2019 has seen some significant progress in the field of Lyme disease with overall awareness increasing, media coverage increasing, the RCGP releasing a Lyme disease toolkit, the NICE Quality Standard being published following the 2018 guideline, charities working together to give a louder voice to sufferers and LDUK’s highly successful campaign during May awareness month. In general, there has been a positive shift towards acceptance that the illness can be debilitating and fraught with complexity from diagnosis to treatment.
Today marks what feels like a setback as journalists attended the Science Media Centre briefing on Lyme disease where they were told, by Dr Sarah Logan, lead consultant at the Hospital for Tropical Disease, University College London Hospitals, that “Most people who now think that they may have had Lyme disease, in fact have a syndrome that is more in keeping with chronic fatigue syndrome.”
Unfounded statements like this, based on no evidence, are very damaging to those suffering from tick-borne infections and the anger in the Lyme disease community is palpable. Those who are chronically ill know only too well how comments like the ones made today, by those in authority, tend to fuel the stigma which LDUK and other organisations have been working so hard to overturn. In response, LDUK has released the following statment:
“We are disappointed in the proposition put forward at the briefing at the Science Media Centre today, that many possible Lyme disease sufferers actually have Chronic Fatigue Syndrome, a condition that has no diagnostic test and relies on the exclusion of other conditions.
Lyme disease is a complex and poorly understood infectious disease. Research published earlier this year reported cases of Lyme disease are likely to be much higher than official estimates. Research into a reliable test and effective treatment protocols is desperately needed.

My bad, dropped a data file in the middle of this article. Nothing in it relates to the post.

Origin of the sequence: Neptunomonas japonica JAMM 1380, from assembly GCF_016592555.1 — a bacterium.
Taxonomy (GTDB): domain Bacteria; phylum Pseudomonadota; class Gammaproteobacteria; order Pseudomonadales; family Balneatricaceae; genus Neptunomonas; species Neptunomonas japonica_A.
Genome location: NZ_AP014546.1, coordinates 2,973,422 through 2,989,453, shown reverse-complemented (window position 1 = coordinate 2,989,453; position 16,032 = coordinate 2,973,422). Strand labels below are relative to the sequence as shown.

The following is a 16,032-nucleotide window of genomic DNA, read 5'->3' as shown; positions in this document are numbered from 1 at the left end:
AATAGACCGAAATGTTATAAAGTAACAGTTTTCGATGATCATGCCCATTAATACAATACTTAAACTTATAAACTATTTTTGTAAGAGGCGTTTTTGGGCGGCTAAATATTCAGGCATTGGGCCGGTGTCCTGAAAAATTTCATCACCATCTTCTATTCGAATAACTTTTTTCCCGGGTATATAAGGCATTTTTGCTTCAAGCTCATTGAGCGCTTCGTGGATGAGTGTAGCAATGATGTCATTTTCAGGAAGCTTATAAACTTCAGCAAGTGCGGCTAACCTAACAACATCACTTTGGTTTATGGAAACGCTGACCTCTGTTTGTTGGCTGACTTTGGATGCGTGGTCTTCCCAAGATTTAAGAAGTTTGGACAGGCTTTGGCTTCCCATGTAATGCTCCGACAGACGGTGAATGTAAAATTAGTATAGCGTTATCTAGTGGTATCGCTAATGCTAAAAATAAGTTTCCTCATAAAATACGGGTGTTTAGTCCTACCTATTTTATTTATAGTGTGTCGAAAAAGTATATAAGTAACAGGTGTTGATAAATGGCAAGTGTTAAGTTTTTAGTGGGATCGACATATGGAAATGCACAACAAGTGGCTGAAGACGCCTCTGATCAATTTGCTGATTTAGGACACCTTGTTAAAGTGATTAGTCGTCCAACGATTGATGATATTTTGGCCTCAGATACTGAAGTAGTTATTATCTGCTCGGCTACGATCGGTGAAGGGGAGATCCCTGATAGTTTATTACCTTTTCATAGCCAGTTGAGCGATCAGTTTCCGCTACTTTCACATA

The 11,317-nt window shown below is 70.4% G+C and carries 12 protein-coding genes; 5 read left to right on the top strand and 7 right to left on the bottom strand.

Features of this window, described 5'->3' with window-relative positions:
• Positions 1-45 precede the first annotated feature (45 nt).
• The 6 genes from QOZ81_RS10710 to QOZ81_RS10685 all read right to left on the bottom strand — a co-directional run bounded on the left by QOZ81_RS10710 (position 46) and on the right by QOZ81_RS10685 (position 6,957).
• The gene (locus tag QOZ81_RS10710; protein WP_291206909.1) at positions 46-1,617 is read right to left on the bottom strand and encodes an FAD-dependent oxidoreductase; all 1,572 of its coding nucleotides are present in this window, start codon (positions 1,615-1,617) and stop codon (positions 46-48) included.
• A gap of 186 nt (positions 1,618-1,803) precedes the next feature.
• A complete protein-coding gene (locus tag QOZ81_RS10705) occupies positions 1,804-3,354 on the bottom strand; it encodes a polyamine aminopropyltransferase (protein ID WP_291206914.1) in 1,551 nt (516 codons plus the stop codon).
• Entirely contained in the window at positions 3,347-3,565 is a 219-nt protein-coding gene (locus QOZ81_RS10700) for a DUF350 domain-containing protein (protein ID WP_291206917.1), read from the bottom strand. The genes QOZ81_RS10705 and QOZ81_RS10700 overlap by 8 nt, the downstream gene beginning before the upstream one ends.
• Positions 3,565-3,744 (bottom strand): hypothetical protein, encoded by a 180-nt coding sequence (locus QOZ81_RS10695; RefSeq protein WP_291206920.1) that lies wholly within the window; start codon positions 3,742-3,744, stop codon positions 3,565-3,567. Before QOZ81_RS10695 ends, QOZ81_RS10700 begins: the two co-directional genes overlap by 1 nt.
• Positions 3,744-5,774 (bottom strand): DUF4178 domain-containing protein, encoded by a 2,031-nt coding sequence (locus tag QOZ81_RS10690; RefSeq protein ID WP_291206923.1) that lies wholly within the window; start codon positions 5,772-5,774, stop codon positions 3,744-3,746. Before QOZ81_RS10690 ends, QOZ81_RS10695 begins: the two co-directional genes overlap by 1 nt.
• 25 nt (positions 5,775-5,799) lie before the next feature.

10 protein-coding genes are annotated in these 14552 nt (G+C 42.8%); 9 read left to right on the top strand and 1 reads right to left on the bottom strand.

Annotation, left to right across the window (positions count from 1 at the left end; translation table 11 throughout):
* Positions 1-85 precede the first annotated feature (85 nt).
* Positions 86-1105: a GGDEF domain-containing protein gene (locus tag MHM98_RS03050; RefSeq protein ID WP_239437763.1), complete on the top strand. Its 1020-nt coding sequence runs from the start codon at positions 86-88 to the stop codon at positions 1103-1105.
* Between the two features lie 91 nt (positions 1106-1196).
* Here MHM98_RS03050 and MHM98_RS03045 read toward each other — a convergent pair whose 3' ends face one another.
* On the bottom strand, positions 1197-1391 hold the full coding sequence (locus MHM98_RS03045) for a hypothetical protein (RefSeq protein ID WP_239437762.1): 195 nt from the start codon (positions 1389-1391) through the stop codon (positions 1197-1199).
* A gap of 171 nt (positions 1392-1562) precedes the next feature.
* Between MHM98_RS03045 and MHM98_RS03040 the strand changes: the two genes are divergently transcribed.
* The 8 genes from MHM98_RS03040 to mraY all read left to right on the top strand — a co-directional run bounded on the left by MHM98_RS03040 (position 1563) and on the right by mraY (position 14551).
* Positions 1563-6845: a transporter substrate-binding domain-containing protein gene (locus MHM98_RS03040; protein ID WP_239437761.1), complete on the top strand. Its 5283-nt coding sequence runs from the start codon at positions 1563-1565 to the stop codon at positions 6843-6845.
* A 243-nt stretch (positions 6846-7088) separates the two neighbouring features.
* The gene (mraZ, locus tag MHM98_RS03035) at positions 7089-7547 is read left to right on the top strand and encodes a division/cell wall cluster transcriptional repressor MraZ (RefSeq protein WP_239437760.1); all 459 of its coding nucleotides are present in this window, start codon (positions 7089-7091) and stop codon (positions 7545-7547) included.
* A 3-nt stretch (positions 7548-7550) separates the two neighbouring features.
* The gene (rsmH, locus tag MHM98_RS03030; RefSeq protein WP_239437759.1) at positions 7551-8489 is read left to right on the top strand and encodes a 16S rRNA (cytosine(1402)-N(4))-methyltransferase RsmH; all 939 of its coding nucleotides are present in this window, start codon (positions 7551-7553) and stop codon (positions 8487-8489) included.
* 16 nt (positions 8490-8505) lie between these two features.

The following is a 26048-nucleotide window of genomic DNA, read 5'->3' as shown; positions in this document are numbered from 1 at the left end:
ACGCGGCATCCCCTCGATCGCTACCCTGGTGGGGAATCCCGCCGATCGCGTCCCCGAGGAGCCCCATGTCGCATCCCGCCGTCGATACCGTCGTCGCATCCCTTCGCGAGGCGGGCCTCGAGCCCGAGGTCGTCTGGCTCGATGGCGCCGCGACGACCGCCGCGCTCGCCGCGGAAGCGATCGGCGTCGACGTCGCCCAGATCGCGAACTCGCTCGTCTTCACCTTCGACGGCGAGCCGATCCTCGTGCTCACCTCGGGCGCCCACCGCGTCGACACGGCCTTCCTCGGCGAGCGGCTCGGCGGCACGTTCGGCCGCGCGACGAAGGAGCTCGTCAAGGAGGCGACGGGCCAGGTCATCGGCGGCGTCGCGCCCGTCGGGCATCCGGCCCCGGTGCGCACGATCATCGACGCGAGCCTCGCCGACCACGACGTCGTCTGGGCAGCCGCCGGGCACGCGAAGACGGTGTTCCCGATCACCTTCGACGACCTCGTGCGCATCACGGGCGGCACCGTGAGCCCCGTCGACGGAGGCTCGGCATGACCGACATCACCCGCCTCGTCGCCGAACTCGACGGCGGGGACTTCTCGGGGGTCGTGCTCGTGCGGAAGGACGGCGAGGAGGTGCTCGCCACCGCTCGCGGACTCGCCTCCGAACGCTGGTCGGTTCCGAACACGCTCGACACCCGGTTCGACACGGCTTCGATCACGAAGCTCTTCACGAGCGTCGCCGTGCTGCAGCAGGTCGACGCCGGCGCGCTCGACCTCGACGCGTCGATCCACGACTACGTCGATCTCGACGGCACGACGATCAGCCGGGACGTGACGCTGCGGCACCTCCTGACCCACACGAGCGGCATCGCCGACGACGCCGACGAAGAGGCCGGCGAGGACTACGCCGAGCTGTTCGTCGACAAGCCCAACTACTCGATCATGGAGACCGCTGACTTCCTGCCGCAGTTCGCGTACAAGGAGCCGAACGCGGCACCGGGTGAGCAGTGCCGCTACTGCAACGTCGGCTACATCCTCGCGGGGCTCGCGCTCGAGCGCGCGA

The RCGP Lyme Disease Toolkit and NICE Lyme Disease Guideline state that there are limitations when it comes to current Lyme disease testing offered by laboratories in the UK and overseas. To highlight the reliance on test results by both doctors and patients to diagnose the disease is highly misleading, when it is now accepted that available Lyme disease tests are flawed.
We agree that a disservice is being done to patients who suspect that they may have Lyme disease following a rash, multi-systemic symptoms or a positive blood test. Many doctors do not recognise the EM rash which is diagnostic of the disease itself. Many are unaware that ticks infected with the bacteria that causes Lyme disease have been found in every county in the UK and many know nothing about the dire consequences of missing or incorrectly treating an acute Lyme infection. These are the key messages that doctors and the general public need to be informed about. There should not be a downplaying of the currently inaccurate incidence figures or an over-reliance on serological testing, especially when there has been great progress made this year in terms of raising awareness of the disease.
The inference that patients would feel less stigmatised by a Lyme disease diagnosis than they would a Chronic Fatigue Syndrome diagnosis, is without substance. Both conditions are severely stigmatised with a lack of treatment options, if any, available on the NHS. Patients are often suffering debilitating symptoms that have completely disrupted their lives. They want a definite and correct diagnosis, adequate treatment and their lives back. Sufferers of both conditions deserve so much more from their doctors and experts.”
A piece has appeared in the British Medical Journal news. LDUK’s Press Manager and retired paediatric nurse, Julia Knight, submitted a rapid response to the BMJ on behalf of LDUK which can be found here.
These are just some of the other news articles which have been released since the briefing. We are grateful to those journalists who have reached out to us to hear our side of the story:
Other Lyme disease charities have been commenting on the damaging briefing and their responses can be found here: